As I was preparing my (new) lectures for a PhD short course “at” Warwick (meaning on Teams!), I read a few surveys and other papers on all these acronyms. It included the massive Guttmann and Hyvärinen 2012 NCE JMLR paperGoodfellow’s NIPS 2016 tutorial on GANs, and  Kingma and Welling 2019 introduction to VAEs. Which I found a wee bit on the light side, maybe missing the fundamentals of the notion… As well as the pretty helpful 2019 survey on normalising flows by Papamakarios et al., although missing on the (statistical) density estimation side.  And also a nice (2017) survey of GANs by Shakir Mohamed and Balaji Lakshminarayanan with a somewhat statistical spirit, even though convergence issues are not again not covered. But misspecification is there. And the many connections between ABC and GANs, if definitely missing on the uncertainty aspects. While Deep Learning by Goodfellow, Bengio and Courville adresses both the normalising constant (or partition function) and GANs, it was somehow not deep enough (!) to use for the course, offering only a few pages on NCE, VAEs and GANs. (And also missing on the statistical references addressing the issue, incl. [or excl.]  Geyer, 1994.) Overall, the infinite variations offered on GANs leave me uncertain about their statistical relevance, as it is unclear how good the regularisation therein is for handling overfitting and consistent estimation. (And if I spot another decomposition of the Kullback-Leibler divergence, I may start crying…)

## reXing the bridge

Posted in Books, pictures, Statistics with tags , , , , , , , , , on April 27, 2021 by xi'an

As I was re-reading Xiao-Li  Meng’s and Wing Hung Wong’s 1996 bridge sampling paper in Statistica Sinica, I realised they were making the link with Geyer’s (1994) mythical tech report, in the sense that the iterative construction of α functions “converges to the `reverse logistic regression’  described in Geyer (1994) for the two-density cases” (p.839). Although they also saw the later as an “iterative” application of Torrie and Valleau’s (1977) “umbrella sampling” estimator. And cited Bennett (1976) in the Journal of Computational Physics [for which Elsevier still asks for \$39.95!] as the originator of the formula [check (6)]. And of the optimal solution (check (8)). Bennett (1976) also mentions that the method fares poorly when the targets do not overlap:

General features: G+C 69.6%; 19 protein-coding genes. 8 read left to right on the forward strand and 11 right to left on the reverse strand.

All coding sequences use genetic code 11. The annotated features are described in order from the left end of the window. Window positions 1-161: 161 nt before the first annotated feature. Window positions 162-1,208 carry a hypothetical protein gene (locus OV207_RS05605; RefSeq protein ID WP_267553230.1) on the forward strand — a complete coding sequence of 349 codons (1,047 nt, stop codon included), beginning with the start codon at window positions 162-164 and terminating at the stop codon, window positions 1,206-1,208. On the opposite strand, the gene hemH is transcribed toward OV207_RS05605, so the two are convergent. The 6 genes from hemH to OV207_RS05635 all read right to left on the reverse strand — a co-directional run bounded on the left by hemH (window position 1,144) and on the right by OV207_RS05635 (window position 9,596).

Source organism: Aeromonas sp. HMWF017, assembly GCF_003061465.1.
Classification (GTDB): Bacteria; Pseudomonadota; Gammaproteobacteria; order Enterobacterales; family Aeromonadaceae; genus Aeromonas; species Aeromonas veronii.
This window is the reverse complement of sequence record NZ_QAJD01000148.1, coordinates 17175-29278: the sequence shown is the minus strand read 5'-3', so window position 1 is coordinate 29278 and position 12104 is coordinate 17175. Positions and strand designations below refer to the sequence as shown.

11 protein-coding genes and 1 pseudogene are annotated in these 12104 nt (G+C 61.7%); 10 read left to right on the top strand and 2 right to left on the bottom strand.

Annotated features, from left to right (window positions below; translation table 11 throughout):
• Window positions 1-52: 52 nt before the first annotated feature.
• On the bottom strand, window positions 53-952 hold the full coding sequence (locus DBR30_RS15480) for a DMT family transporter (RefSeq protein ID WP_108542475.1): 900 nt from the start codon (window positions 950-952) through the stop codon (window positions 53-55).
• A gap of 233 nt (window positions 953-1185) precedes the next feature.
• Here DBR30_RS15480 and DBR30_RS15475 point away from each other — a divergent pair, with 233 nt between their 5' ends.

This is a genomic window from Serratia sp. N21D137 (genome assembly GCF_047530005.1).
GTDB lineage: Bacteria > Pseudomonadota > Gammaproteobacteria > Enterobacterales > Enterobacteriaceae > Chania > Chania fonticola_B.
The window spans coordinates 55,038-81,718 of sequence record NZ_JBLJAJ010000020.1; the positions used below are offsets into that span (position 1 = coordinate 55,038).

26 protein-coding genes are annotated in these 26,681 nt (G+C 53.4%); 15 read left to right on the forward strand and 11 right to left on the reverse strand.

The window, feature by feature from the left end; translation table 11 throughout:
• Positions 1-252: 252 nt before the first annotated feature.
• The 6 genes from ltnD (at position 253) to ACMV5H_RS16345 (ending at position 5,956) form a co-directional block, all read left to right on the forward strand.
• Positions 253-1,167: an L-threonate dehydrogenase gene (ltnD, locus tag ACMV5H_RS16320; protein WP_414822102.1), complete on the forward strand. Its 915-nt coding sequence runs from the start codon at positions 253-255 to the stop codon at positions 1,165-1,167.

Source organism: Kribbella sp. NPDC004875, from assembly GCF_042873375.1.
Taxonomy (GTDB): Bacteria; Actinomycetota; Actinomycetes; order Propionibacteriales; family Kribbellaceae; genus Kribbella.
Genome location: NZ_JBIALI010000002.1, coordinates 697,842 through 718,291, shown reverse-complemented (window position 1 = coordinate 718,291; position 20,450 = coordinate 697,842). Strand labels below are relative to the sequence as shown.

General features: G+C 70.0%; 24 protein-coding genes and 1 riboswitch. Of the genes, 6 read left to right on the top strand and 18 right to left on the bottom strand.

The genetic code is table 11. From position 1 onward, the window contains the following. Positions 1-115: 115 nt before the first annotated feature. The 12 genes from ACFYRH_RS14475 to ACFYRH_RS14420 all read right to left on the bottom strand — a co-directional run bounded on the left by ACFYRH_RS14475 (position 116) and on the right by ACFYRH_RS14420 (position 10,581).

“When the two ensembles neither overlap nor satisfy the above smoothness condition, an accurate estimate of the free energy cannot be made without gathering additional MC data from one or more intermediate ensembles”

in which case this sequence of intermediate targets could be constructed and, who knows?!, optimised. (This may be the chain solution discussed in the conclusion of the paper.) Another optimisation not considered in enough detail is the allocation of the computing time to the two densities, maybe using a bandit strategy to avoid estimating the variance of the importance weights first.

## flow contrastive estimation

Posted in Books, Statistics with tags , , , , , , , , on March 15, 2021 by xi'an

On the flight back from Montpellier, last week, I read a 2019 paper by Gao et al. revisiting the MLE estimation of a parametric family parameter when the normalising constant Z=Z(θ) is unknown. Via noise-contrastive estimation à la Guttman & Hyvärinnen (or à la Charlie Geyer). Treating the normalising constant Z as an extra parameter (as in Kong et al.) and the classification probability as an objective function and calling it a likelihood, which it is not in my opinion as (i) the allocation to the groups is not random and (ii) the original density of the actual observations does not appear in the so-called likelihood.

“When q appears on the right of KL-divergence [against p],  it is forced to cover most of the modes of p, When q appears on the left of KL-divergence, it tends to chase the major modes of p while ignoring the minor modes.”

The flow in the title indicates that the contrastive distribution q is estimated by a flow-based estimator, namely the transform of a basic noise distribution via easily invertible and differentiable transforms, for instance with lower triangular Jacobians. This flow is also estimated directly from the data but the authors complain this estimation is not good enough for noise contrastive estimation and suggest instead resorting to a GAN version where the classification log-probability is maximised in the model parameters and minimsed in the flow parameters. Except that I feel it misses the true likelihood part. In other words, why on Hyperion would estimating all θ, Z=Z(θ), and α at once improve the estimation of Z?

The other aspect that puzzles me is that (12) uses integrated classification probabilities (with the unknown Z as extra parameter), rather than conditioning on the data, Bayes-like. (The difference between (12) and GAN is that here the discriminator function is constrained.) Esp. when the first expectation is replaced with its empirical version.